The Hebrew Scriptures (the books of the Tenakh or so-called “Old Testament”) were originally written almost totally in the Hebrew language, plus some few sections in Aramaic (mostly during their time in Babylon), neither language containing any vowels, only consonants. However, there were a few of those Hebrew letters that would indicate that a vowel sound should be used. For example, the letter א (aleph), while actually a consonant, would let the reader know to insert a vowel sound, and the letter ו (vav), which was pronounced somewhere between the English “V” and “W” could also be pronounced like English “oo”. The letters י (yod) and ה (heh) are also sometimes used as “place-holders” for vowels. Let’s see how this works, if you pronounce “W” like “oo” and remember to insert the appropriate vowel when you see “#”.

Most people should be able to read this sentence fairly easily without vowels.

The Jews knew what vowel sounds to be used in the pronunciation of the words based on the construction of the sentence, the context, and their excellent memories. Since very few people could afford to have written copies of even small portions of the Scriptures, huge amounts of Scripture were accurately committed to memory.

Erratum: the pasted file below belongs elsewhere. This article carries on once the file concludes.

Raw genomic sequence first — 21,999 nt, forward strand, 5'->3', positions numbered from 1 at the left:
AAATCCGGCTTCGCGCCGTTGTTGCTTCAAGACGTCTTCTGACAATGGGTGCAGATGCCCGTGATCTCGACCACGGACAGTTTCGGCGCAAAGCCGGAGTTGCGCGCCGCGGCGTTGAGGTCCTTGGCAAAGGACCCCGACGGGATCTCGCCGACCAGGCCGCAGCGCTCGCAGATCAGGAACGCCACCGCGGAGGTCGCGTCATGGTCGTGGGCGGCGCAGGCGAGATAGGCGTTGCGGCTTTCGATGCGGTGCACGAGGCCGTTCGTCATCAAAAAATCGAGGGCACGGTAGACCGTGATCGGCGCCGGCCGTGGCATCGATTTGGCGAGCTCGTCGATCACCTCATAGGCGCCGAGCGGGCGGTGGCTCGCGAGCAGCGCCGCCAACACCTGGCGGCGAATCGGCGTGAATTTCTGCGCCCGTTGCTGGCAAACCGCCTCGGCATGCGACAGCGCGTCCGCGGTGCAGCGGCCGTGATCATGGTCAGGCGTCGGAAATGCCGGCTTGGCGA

Between the sixth and tenth century after the birth of Messiah, a group of Scribes know as the Masoretes added a system of vowel points to enable the preservation of the original pronunciation. Their version of the Scriptures is know as the Masoretic Text.

13Moshe said to God, “Look, when I appear before the people of Isra’el and say to them, ‘The God of your ancestors has sent me to you’; and they ask me, ‘What is his name?’ what am I to tell them?” 14God said to Moshe, “Ehyeh Asher Ehyeh [I am/was/will be what I am/was/will be],” and added, “Here is what to say to the people of Isra’el: ‘Ehyeh [I Am/Was/Will Be] has sent me to you.’” 15God said further to Moshe, “Say this to the people of Isra’el: ‘יהוה [Yud-Heh-Vav-Heh], the God of your fathers, the God of Avraham, the God of Yitz’chak and the God of Ya‘akov, has sent me to you.’ This is My Name forever; this is how I am to be remembered generation after generation.

God told MosheMoses, “Ehyeh Asher Ehyeh,” using forms of the verb “to be” in all three verb tenses (past, present, and future) all at once, which can be approximately translated as “I am/was/will be what I am/was/will be.” This Hebrew therefore means something similar to “The One Who exists by His own power.” Thus God is often referred to simply as “The Eternal.” Then God said to Moshe, “Say this to the people of Isra’el: ‘יהוה [Yud-Heh-Vav-Heh], the God of your fathers, the God of Avraham, the God of Yitz’chak and the God of Ya‘akov, has sent me to you.’ This is My Name forever; this is how I am to be remembered generation after generation.”